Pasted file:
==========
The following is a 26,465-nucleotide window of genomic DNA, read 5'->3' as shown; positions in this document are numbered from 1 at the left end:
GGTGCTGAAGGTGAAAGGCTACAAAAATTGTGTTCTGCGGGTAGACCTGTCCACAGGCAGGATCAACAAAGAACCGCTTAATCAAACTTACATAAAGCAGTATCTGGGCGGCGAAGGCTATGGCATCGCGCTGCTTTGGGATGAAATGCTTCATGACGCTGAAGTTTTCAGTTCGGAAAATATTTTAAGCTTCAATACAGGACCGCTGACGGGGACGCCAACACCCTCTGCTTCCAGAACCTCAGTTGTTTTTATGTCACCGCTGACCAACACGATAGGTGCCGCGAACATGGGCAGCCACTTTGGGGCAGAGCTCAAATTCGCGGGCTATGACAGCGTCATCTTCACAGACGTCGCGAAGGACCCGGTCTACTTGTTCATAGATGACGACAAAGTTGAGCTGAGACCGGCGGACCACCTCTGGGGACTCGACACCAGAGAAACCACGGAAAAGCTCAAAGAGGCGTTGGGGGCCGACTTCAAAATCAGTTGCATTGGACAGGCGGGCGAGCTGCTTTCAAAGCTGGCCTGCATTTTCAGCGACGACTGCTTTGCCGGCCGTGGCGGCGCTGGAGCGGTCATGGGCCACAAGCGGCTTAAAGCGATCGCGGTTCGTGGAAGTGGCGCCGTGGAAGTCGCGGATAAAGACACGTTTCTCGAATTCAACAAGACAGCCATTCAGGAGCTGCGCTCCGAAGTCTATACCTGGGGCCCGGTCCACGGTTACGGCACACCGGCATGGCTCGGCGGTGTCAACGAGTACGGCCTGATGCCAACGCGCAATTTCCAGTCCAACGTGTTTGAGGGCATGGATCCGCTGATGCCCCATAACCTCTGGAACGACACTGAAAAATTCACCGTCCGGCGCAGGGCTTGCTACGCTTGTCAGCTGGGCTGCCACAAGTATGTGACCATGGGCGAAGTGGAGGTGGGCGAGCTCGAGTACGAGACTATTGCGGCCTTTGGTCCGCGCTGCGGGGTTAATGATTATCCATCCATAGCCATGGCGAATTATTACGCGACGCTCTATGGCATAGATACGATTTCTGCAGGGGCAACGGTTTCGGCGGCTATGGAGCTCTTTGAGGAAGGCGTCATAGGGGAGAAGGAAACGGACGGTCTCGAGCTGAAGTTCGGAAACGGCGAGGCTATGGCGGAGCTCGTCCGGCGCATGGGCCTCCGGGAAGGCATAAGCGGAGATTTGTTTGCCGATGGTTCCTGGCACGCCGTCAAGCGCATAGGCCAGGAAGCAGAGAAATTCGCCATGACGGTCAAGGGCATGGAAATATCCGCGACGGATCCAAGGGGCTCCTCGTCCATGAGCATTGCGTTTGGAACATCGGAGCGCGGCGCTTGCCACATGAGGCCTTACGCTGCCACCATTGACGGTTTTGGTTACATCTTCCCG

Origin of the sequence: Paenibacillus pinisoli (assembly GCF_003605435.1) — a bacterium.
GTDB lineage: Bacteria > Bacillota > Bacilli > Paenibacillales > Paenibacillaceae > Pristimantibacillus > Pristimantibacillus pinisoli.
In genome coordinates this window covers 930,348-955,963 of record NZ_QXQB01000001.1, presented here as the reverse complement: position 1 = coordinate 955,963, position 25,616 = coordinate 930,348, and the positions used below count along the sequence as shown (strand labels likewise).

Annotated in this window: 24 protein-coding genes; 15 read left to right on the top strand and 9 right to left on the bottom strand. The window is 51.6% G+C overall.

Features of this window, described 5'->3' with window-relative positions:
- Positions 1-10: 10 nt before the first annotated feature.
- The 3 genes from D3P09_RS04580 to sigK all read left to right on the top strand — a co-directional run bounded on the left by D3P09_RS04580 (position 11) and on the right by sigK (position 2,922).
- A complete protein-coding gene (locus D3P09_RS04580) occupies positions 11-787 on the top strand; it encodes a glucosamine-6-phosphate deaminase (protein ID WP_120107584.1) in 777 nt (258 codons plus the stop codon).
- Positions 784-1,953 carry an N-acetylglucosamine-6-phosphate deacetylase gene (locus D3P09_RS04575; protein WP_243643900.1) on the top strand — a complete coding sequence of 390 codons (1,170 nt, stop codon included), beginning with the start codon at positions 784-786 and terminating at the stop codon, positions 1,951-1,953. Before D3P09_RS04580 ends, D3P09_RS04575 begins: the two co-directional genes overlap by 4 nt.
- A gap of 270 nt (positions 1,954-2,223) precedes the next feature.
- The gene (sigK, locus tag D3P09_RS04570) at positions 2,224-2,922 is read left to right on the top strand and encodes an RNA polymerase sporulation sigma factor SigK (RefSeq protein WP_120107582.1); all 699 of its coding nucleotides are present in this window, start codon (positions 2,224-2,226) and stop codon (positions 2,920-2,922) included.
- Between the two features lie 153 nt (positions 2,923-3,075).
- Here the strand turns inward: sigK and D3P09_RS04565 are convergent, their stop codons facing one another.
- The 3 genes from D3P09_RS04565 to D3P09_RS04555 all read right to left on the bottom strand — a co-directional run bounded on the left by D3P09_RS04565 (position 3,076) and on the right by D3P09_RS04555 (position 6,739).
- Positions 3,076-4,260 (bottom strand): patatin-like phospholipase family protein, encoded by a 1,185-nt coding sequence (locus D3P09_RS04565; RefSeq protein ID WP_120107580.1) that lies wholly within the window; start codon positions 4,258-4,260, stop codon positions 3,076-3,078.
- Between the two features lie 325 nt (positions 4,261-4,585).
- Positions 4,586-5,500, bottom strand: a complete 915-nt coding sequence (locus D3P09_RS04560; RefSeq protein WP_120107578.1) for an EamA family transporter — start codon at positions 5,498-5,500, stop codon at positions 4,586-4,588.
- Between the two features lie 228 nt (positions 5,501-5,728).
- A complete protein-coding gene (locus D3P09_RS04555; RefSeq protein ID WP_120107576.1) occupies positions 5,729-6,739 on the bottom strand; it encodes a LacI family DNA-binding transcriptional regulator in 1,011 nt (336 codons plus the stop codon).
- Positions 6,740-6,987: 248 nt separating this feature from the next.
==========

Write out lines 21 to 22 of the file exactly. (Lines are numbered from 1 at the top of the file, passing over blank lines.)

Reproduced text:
- A complete protein-coding gene (locus D3P09_RS04555; RefSeq protein ID WP_120107576.1) occupies positions 5,729-6,739 on the bottom strand; it encodes a LacI family DNA-binding transcriptional regulator in 1,011 nt (336 codons plus the stop codon).
- Positions 6,740-6,987: 248 nt separating this feature from the next.